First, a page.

Mud cookies that are eaten by Haitian children was one of the experiences shared with the ECG classes on Thursday, Sept. 23. Johanna Berrigan, co-founder of medical clinics in both the Kensington section of Philadelphia and in Haiti, explained the dire need of Haitians both before the January earthquake and even more so now.
“Children in Haiti are actually eating mud cookies. Cookies mixed of wheat and dirt is a treat? I don’t get it, I will never get it,” Berrigan said.
Berrigan, a physician’s assistant, has provided free medical care for nearly 20 years to poor people in Philadelphia through the House of Grace, founded by the Catholic Worker.
Her work with the Kensington house of hospitality has become a life filled with challenges and determination. She has chosen to live in the house since 1992 rather than living comfortably elsewhere.
“I want to live with these people in solidarity each day. What is the point of helping if I went home at the end of the day and didn’t experience each struggle?” Berrigan said.
Several years ago, Berrigan began traveling to Haiti and was confronted by its many medical needs.
On one of her many visits Berrigan had the privilege towork with Fr. Gerry Jean-Juste, a priest who worked with the poor people in his Haitian parish and formed a friendship that she still cherishes.
Gerry explained to Berrigan that his village had food supply thanks to Margaret Trost, founder of the What If? Foundation but they were in desperate need of health care.
Little did Gerry know, Berrigan was in the medical field and could soon begin to bring medical care to his region.
“All Father wanted was Tylenol and Tums. I knew we could do that and so much more,” Berrigan said.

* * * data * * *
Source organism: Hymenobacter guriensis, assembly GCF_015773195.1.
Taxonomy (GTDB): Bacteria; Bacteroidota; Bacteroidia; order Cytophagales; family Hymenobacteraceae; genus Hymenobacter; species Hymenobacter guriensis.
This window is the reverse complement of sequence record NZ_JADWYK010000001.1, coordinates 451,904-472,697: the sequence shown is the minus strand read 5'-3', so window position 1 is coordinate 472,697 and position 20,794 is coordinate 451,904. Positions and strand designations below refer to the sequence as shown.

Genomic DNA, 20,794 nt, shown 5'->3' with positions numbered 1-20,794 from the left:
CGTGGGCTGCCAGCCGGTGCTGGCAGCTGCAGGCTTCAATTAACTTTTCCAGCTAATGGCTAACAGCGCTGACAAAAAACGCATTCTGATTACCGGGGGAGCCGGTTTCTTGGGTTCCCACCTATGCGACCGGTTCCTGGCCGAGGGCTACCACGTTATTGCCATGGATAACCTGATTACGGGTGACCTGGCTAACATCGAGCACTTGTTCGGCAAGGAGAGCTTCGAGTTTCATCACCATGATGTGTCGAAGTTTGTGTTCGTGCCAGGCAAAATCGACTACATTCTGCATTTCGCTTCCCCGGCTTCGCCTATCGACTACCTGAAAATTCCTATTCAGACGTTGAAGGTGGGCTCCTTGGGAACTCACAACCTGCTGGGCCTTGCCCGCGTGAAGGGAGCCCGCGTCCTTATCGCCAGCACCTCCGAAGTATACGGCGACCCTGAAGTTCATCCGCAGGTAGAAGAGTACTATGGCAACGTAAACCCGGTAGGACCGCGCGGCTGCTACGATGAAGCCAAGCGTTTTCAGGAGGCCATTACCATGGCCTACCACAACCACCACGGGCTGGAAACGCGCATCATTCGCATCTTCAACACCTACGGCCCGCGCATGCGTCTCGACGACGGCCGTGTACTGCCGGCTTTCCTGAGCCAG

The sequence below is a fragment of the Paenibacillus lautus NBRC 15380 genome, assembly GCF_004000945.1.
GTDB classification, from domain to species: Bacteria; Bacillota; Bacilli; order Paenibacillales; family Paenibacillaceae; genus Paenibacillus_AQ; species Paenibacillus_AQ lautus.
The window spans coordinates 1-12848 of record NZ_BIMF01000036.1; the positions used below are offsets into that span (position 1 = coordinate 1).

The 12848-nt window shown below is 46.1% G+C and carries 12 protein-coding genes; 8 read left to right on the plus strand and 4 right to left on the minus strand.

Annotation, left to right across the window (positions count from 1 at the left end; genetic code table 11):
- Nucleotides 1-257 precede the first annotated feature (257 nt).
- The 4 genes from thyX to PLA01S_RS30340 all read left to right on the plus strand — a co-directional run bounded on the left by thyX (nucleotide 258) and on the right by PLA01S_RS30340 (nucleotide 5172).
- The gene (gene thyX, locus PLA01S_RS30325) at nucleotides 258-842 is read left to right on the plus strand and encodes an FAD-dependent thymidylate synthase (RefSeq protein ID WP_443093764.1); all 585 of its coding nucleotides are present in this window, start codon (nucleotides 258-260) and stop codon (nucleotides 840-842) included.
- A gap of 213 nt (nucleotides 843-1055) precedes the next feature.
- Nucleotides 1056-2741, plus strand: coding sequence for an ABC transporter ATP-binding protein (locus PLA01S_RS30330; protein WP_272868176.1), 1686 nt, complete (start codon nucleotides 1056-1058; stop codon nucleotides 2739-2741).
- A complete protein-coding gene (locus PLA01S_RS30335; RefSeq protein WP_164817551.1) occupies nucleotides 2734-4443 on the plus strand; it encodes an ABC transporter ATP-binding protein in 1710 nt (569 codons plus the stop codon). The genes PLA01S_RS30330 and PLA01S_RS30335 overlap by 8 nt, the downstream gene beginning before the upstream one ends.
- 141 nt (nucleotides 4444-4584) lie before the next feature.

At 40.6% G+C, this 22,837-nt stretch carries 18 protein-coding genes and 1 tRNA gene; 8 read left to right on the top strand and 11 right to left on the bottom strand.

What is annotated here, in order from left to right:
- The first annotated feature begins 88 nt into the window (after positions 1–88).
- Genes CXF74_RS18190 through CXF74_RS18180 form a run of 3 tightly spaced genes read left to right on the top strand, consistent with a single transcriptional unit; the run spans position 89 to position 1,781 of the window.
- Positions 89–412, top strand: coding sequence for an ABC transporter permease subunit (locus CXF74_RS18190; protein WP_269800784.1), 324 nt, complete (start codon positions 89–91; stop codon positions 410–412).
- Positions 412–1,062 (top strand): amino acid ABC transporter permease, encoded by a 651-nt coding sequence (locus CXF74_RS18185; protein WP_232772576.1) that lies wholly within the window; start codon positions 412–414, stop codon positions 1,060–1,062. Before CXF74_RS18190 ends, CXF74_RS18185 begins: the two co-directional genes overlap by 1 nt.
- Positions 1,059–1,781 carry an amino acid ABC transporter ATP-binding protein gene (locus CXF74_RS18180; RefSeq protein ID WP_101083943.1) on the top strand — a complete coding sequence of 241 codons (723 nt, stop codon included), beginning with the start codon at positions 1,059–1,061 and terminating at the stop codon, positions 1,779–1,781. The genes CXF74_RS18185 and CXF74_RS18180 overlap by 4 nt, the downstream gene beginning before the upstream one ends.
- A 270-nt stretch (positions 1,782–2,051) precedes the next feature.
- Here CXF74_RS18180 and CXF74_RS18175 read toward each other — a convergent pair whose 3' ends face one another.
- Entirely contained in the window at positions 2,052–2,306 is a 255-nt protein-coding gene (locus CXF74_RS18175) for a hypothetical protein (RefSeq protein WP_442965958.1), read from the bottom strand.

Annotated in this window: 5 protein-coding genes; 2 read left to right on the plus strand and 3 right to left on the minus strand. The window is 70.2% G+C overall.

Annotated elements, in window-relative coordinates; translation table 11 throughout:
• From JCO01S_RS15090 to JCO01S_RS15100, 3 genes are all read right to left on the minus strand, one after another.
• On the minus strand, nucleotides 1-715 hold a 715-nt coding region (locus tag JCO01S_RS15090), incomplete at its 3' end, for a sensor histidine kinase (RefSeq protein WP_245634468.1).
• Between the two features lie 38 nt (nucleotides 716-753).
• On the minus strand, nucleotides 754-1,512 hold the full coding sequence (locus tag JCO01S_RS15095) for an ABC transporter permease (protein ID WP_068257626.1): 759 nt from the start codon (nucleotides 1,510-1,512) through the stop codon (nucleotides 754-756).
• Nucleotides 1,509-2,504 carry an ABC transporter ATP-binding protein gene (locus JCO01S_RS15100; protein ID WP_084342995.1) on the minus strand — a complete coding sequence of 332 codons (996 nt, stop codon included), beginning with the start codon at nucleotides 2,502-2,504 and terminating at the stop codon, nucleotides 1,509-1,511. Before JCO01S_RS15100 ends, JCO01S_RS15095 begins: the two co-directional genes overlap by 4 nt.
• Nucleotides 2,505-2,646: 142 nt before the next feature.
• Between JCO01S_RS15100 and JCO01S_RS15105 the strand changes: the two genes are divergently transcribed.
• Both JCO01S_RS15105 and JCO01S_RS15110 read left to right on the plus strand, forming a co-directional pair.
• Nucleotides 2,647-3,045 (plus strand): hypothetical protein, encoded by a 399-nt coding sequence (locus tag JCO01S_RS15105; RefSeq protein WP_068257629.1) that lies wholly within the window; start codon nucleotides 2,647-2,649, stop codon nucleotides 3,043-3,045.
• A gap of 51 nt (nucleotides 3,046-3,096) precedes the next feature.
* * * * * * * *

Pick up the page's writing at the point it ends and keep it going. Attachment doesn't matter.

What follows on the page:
When the president of Haiti was overthrown in 2004, Gerry was imprisoned because of his work on behalf of poor people.
“He was imprisoned on the most radical charges. All because he was helping the poor and the government did not like that. We needed to prove he had become ill and have him freed,” Berrigan said.
The conditions in the jail were inconceivable. Berrigan explained how Gerry was placed in a small cell in the basement with other Haitians, many with the most extreme mental illnesses.
Berrigan has worked with world-renowned health care advocate and co-founder of Partners in Health, Dr. Paul Farmer, during her travels to Haiti. She received advice and guidance on starting a health care system.
Farmer spoke with Haitian officials in order to release Gerry on behalf of his recent diagnosis of leukemia.
“He is amazing. Farmer actually secretly drew blood from Father while in his cell and was able to prove he had leukemia,” Berrigan said.
Gerry’s charges were dropped and he flew to Miami to die peacefully. Berrigan knew this was not the end. She continued to work diligently in spite of his absence.
“I had to keep going and fulfill my promise of creating health opportunities for these amazing individuals,” Berrigan said.
The mission is to make sustainable conditions that can be run by the Haitians long after volunteers leave. Little by little supplies were provided, health education began and people were being treated.
“We want to get to the root causes of these issues and not serve as a band aid that only temporarily helps those in need,” Berrigan said.
Berrigan has made several trips back to Haiti since the earthquake.
“I arrived three weeks after the earthquake and it was the most shocking aftermath anyone could ever imagine,” Berrigan said.
On the day she visited Cabrini, Berrigan reported that she was able to obtain a permanent building for her clinic.
“I want a quality health clinic. I won’t be happy until I have a place to provide for the people,” Berrigan said.